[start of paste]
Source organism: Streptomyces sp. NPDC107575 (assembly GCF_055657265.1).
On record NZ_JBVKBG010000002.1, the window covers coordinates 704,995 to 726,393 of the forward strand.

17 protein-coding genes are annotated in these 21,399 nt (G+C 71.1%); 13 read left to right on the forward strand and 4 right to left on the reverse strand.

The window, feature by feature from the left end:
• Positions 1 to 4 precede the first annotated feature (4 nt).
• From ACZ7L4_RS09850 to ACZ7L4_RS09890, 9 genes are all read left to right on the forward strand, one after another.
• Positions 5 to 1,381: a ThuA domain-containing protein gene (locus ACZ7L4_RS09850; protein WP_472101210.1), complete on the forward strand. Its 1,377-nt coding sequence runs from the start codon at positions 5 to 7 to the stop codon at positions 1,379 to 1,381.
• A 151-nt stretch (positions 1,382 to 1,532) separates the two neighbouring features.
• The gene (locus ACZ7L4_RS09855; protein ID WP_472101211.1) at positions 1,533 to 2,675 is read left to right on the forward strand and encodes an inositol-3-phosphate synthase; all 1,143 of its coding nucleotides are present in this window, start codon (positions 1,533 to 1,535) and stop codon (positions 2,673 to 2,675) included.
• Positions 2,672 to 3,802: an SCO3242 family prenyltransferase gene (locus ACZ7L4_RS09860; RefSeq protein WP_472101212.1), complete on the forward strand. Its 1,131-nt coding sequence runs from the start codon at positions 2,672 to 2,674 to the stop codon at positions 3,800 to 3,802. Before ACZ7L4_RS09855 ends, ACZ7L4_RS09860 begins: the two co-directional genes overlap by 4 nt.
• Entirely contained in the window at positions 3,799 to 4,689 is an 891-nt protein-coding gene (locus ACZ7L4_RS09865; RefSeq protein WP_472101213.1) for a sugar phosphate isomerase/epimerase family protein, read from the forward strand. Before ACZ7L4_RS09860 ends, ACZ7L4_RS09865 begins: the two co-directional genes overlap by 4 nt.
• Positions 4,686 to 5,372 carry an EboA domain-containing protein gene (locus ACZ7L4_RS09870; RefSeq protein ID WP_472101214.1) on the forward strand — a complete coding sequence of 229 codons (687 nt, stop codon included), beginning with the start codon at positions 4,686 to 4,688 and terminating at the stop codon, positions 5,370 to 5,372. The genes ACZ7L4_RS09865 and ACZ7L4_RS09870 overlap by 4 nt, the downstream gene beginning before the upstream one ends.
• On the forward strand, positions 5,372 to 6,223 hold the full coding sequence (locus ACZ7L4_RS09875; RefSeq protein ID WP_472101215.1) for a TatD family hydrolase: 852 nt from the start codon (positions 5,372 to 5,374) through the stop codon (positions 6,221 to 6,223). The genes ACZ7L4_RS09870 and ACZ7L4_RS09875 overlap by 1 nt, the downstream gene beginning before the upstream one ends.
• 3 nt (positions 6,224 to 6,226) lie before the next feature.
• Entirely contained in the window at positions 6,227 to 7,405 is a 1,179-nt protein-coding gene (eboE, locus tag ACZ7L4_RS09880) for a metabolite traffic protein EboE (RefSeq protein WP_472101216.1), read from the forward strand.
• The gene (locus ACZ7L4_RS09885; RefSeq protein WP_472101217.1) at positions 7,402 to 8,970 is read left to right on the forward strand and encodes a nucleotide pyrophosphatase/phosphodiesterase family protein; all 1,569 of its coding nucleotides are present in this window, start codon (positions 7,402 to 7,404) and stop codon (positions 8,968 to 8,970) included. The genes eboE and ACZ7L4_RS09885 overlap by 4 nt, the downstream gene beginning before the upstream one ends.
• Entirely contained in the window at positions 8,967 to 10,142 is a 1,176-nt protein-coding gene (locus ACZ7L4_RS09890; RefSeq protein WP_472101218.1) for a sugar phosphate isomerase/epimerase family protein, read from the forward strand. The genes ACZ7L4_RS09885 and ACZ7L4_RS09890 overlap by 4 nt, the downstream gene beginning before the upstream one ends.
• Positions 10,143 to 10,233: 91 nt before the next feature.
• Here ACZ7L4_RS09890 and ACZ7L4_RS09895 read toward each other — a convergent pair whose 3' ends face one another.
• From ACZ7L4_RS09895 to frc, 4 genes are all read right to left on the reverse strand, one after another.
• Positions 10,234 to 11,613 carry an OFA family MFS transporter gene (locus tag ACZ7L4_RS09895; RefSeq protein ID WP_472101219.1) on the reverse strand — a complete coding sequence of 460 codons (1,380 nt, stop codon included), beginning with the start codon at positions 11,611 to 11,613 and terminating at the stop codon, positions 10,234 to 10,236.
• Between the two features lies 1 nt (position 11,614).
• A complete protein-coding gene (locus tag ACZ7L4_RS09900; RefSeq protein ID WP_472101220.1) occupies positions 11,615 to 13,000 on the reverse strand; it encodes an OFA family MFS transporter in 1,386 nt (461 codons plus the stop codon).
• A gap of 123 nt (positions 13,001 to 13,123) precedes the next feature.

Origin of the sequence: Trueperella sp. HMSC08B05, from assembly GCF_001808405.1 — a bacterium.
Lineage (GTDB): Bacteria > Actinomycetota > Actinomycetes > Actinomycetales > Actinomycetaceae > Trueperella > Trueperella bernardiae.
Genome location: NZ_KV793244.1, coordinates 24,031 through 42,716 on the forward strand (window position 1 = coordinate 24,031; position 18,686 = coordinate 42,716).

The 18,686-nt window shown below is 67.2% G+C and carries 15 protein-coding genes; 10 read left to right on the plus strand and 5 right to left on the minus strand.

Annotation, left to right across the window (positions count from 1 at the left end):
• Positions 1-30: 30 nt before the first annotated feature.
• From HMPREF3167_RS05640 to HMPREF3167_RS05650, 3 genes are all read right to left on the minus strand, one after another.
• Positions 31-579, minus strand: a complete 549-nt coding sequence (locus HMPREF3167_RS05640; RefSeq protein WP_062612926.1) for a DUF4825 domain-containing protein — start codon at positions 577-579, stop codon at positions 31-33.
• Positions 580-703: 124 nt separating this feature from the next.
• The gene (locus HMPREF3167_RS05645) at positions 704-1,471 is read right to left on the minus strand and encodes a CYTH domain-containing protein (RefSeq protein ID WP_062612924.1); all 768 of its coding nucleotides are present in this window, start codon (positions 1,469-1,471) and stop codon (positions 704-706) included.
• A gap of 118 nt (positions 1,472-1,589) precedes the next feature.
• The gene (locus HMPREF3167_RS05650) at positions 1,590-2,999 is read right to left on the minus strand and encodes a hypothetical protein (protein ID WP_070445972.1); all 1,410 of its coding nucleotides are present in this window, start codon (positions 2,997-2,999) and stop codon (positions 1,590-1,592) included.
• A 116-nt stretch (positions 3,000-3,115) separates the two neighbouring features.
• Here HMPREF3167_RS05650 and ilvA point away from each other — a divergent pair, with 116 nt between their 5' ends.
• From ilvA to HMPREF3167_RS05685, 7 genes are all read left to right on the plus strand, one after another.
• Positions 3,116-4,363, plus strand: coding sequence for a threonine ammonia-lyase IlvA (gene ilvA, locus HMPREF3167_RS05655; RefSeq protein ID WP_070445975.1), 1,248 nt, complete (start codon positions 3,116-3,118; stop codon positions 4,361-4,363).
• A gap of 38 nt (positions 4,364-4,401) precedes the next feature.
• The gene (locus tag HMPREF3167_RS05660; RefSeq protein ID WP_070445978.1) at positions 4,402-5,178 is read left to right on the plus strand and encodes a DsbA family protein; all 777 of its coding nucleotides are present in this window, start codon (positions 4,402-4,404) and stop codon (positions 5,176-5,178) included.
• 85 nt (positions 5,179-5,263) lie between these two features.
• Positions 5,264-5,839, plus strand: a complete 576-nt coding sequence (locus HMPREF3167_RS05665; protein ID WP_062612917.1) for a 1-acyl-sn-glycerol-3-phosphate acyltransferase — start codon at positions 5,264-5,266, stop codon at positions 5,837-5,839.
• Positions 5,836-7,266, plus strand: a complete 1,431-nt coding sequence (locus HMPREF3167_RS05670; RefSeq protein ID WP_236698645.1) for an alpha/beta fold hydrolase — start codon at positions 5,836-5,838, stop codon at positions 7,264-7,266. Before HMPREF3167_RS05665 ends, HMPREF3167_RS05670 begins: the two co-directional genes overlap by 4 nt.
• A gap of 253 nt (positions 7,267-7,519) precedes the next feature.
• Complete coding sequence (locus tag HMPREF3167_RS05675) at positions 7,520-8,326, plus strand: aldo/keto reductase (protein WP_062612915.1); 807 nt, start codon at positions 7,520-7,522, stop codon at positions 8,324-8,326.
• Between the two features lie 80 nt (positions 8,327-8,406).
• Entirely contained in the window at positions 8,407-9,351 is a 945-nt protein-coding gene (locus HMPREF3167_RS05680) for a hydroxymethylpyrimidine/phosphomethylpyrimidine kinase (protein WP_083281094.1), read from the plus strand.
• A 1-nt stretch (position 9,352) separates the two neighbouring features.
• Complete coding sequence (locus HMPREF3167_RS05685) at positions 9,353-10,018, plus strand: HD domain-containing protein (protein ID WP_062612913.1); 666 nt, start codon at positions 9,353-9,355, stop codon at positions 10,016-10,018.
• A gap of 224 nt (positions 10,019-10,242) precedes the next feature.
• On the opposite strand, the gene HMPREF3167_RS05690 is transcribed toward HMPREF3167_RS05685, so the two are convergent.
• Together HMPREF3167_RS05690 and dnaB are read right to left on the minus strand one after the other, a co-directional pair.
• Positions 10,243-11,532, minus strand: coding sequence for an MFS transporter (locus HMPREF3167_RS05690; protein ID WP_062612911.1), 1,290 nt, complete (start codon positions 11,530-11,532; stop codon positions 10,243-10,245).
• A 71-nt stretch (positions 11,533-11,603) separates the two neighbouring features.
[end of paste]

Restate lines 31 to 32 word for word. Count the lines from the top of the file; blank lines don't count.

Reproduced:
• From HMPREF3167_RS05640 to HMPREF3167_RS05650, 3 genes are all read right to left on the minus strand, one after another.
• Positions 31-579, minus strand: a complete 549-nt coding sequence (locus HMPREF3167_RS05640; RefSeq protein WP_062612926.1) for a DUF4825 domain-containing protein — start codon at positions 577-579, stop codon at positions 31-33.